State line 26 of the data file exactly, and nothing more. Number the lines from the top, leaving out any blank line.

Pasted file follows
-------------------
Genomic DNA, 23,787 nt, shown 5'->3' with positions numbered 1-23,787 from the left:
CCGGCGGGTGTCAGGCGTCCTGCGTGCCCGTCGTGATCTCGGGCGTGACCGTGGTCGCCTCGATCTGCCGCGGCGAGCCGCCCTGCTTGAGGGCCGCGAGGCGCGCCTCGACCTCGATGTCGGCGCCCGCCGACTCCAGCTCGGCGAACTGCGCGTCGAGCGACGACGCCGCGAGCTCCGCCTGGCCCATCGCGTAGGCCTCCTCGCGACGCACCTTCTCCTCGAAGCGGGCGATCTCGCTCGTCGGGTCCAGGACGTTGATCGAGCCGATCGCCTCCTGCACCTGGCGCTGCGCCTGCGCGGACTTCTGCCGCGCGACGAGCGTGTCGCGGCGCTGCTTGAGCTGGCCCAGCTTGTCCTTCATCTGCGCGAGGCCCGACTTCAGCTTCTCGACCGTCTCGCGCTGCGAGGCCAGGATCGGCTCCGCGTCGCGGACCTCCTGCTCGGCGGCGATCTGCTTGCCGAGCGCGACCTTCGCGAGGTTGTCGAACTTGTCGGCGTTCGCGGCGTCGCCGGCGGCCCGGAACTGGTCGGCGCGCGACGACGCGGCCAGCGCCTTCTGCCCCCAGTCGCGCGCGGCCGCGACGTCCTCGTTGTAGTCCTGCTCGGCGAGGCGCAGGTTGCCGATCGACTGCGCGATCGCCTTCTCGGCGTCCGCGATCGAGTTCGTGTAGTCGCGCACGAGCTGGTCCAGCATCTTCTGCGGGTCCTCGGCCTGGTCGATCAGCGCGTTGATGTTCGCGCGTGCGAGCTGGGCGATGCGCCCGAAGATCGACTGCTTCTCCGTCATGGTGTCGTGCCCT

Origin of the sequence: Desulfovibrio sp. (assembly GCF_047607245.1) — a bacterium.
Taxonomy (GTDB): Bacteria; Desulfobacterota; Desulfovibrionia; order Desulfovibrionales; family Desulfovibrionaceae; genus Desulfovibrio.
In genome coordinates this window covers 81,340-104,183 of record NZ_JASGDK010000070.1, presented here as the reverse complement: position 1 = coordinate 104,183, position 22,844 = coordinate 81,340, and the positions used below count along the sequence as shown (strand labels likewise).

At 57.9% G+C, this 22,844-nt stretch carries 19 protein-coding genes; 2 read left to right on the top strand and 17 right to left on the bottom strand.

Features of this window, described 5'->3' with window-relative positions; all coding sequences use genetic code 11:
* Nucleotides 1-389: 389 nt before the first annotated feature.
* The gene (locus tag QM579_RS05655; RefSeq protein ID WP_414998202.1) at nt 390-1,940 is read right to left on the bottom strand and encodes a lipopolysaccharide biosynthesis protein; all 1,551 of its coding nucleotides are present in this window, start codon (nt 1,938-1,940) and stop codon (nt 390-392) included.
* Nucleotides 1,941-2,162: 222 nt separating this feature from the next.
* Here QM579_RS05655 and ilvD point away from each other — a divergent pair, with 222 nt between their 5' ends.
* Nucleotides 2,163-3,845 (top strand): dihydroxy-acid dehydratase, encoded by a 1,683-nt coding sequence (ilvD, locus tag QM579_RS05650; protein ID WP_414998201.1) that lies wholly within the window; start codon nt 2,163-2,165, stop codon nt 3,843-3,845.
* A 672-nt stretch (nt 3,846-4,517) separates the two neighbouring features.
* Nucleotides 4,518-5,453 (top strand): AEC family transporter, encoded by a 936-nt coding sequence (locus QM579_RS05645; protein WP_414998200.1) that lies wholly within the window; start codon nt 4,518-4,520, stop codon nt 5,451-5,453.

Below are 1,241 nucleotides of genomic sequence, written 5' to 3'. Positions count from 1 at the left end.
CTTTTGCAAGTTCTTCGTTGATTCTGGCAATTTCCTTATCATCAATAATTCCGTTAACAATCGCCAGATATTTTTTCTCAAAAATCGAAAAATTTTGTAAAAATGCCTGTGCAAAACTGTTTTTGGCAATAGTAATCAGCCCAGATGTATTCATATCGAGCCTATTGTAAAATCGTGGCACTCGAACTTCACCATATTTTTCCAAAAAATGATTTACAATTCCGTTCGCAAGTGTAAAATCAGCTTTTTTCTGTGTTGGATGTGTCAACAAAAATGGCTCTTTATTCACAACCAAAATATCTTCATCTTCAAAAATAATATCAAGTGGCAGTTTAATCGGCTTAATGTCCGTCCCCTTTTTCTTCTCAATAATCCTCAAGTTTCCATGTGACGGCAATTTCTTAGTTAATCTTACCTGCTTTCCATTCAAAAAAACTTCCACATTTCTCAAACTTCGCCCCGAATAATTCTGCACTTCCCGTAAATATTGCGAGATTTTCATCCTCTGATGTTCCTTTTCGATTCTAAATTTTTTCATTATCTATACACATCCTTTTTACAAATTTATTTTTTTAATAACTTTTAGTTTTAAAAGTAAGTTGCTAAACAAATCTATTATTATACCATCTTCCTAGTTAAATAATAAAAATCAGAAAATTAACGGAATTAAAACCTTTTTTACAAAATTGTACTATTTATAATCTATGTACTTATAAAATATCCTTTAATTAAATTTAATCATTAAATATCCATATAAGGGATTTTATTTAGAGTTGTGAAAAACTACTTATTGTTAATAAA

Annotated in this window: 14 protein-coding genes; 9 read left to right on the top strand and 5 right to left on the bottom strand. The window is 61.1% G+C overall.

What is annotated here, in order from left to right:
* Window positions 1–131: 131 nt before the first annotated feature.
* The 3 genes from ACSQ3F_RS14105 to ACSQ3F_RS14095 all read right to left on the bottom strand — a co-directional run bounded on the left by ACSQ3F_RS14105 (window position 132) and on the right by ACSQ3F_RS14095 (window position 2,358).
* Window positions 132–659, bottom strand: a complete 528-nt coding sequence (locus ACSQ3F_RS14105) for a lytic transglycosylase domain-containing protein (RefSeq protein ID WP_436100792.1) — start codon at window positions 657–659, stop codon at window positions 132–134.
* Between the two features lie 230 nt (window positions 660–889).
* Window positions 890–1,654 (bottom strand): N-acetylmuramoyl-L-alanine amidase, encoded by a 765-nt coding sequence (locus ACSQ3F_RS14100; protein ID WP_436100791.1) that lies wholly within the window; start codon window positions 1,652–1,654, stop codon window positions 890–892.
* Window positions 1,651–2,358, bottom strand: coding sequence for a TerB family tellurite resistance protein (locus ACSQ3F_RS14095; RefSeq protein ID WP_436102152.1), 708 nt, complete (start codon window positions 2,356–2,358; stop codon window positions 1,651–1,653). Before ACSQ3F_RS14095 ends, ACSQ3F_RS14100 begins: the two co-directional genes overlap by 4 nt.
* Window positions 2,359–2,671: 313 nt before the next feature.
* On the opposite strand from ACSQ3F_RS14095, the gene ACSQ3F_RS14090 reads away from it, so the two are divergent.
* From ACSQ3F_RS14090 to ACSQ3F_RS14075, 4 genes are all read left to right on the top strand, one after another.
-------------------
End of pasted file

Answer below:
* On the opposite strand from ACSQ3F_RS14095, the gene ACSQ3F_RS14090 reads away from it, so the two are divergent.